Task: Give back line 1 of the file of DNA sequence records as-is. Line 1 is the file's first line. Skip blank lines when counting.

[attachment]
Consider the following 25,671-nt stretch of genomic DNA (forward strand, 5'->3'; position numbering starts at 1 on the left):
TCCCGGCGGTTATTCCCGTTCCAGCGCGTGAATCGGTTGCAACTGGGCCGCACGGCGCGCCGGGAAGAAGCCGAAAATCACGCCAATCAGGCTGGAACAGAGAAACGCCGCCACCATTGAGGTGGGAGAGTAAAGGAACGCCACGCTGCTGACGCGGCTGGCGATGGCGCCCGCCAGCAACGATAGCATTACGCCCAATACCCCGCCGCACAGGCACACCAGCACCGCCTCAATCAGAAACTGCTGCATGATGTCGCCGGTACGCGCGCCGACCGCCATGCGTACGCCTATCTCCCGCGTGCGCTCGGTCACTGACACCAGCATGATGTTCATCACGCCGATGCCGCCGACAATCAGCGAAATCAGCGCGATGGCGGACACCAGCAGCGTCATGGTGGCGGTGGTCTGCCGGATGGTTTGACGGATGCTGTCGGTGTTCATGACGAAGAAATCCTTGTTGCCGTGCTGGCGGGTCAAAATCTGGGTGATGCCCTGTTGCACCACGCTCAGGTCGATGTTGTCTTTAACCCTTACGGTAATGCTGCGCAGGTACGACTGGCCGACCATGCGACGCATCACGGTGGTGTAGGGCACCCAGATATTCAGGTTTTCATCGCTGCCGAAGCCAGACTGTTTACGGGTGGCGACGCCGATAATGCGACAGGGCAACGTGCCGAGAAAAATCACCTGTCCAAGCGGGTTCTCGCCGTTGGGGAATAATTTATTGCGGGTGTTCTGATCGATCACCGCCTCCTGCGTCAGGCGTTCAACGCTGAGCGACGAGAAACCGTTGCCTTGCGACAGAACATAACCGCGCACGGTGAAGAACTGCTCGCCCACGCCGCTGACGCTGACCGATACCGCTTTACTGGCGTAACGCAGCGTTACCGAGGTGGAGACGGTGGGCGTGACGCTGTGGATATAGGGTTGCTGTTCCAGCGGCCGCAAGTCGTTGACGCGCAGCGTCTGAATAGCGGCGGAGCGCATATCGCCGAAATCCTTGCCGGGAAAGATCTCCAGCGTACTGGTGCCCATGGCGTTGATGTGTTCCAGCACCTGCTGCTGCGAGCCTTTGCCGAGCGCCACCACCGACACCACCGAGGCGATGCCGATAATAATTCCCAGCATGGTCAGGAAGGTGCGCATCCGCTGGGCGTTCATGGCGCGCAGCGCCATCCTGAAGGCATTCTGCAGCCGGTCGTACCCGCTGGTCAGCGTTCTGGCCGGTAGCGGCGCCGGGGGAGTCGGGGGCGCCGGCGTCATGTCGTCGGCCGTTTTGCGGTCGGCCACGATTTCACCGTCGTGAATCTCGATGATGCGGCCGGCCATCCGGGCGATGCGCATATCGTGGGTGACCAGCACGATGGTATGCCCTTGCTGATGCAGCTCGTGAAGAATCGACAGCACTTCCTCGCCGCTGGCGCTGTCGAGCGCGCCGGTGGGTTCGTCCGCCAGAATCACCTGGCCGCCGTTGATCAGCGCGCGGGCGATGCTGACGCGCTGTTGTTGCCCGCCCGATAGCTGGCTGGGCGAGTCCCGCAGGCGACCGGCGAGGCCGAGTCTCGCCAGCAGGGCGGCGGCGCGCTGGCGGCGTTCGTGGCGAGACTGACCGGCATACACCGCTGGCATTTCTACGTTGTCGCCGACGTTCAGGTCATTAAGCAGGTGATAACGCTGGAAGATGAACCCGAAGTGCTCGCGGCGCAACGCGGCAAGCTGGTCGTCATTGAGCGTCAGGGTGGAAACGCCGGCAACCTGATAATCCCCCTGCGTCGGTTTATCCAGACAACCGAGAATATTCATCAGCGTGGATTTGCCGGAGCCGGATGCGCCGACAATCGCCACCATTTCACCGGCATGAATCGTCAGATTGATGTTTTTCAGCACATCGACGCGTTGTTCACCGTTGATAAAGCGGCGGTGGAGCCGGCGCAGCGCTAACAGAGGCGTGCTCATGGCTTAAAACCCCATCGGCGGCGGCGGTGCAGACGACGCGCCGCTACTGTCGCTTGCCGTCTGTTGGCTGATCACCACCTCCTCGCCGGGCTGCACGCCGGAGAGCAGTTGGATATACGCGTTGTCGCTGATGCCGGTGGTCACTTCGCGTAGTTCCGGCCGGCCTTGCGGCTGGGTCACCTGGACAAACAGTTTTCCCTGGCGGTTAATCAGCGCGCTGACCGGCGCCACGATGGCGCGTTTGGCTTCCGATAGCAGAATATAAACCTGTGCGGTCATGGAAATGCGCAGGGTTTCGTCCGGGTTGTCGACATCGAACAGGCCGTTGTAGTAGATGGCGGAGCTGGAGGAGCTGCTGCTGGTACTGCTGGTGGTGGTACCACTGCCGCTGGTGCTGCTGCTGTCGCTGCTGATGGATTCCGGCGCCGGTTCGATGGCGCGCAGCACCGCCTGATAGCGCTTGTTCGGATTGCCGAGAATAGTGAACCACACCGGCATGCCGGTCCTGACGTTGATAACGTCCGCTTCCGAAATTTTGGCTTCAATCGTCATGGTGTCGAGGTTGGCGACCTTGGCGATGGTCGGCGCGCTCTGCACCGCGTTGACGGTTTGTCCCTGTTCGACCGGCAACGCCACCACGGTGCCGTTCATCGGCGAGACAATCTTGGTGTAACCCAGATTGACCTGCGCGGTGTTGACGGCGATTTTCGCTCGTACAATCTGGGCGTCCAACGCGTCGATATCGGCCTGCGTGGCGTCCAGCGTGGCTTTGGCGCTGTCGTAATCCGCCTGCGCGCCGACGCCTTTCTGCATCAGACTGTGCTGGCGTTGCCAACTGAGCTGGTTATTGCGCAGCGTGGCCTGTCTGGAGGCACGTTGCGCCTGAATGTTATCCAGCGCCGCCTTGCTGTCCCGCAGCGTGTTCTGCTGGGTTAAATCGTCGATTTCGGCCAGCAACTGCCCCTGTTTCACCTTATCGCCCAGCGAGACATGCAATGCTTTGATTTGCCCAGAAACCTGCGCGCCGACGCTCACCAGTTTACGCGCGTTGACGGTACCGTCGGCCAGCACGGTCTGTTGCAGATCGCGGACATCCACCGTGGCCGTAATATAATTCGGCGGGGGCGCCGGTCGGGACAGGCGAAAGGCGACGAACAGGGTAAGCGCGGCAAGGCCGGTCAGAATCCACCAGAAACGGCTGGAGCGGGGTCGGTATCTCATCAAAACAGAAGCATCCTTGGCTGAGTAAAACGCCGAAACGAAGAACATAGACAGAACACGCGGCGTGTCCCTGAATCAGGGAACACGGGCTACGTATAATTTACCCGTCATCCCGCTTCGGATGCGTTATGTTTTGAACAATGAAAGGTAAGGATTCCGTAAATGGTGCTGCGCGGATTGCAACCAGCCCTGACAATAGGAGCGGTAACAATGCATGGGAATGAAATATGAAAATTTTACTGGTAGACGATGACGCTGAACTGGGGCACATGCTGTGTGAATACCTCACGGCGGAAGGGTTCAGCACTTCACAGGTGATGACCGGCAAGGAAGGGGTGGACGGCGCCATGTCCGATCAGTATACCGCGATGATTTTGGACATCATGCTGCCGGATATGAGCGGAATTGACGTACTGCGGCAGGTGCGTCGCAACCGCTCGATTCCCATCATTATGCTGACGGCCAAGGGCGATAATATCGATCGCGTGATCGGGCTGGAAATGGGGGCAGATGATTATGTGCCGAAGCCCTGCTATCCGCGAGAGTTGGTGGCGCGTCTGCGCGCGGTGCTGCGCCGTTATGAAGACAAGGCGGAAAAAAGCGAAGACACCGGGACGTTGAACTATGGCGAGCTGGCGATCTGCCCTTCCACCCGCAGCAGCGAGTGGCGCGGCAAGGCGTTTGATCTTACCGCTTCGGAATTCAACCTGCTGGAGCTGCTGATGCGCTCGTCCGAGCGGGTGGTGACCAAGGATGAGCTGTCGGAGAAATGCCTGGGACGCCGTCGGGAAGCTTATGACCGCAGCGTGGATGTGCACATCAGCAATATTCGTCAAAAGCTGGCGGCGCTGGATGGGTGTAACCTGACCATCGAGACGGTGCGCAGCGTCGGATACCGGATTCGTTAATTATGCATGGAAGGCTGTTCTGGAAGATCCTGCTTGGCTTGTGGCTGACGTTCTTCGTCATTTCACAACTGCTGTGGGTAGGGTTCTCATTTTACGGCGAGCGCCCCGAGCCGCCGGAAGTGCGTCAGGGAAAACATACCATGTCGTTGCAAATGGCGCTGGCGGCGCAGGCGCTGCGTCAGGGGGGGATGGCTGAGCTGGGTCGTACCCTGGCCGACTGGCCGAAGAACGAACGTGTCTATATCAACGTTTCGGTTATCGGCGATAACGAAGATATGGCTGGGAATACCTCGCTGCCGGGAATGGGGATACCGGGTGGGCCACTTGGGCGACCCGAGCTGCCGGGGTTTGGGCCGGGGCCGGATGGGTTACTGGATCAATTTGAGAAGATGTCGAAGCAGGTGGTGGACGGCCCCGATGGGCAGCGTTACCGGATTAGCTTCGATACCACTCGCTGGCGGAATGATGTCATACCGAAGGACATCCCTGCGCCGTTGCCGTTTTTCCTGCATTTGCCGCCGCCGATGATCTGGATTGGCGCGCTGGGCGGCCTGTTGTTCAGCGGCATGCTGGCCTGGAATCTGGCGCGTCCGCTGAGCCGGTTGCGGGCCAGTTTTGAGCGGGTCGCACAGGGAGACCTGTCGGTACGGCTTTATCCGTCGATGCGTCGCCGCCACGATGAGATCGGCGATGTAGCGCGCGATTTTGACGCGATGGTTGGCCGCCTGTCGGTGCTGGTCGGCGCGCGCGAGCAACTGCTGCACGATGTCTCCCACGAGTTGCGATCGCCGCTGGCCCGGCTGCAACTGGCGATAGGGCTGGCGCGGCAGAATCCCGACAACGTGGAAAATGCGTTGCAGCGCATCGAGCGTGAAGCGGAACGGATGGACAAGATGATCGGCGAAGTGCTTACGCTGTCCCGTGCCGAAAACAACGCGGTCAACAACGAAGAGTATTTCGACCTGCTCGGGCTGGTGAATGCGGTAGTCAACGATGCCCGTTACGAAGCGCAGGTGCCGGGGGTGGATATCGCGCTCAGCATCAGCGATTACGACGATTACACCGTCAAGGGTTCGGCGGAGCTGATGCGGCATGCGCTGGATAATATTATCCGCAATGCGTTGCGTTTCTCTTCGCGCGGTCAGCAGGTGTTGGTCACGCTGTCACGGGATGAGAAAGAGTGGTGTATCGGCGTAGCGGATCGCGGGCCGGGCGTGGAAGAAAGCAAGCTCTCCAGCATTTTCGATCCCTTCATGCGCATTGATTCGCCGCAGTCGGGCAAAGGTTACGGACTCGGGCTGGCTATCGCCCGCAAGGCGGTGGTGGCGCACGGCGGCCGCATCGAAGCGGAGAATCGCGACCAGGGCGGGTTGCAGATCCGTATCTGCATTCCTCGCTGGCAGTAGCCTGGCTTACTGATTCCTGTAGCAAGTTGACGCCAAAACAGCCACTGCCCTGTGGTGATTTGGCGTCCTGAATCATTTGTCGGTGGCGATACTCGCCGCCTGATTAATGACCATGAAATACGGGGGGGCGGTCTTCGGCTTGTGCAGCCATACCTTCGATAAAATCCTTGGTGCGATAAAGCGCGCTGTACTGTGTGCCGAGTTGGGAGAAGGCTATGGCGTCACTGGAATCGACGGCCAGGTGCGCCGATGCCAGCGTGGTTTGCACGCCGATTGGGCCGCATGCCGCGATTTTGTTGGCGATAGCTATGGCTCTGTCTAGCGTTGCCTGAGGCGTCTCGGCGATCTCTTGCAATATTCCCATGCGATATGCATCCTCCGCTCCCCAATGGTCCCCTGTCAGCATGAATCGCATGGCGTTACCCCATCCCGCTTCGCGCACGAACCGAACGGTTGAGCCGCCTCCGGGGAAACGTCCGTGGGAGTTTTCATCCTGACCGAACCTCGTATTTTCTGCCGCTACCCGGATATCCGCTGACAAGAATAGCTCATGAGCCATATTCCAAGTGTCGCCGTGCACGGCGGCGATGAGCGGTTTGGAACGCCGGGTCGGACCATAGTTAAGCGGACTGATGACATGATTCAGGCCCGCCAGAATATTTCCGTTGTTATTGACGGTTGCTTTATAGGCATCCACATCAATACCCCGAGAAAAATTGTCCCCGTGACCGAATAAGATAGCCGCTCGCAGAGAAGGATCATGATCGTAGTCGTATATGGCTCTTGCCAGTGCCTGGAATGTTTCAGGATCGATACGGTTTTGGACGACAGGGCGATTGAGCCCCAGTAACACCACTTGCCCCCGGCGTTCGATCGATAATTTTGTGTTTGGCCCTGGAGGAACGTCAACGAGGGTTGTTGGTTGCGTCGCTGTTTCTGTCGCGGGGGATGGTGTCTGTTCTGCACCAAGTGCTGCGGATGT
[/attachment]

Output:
Consider the following 25,671-nt stretch of genomic DNA (forward strand, 5'->3'; position numbering starts at 1 on the left):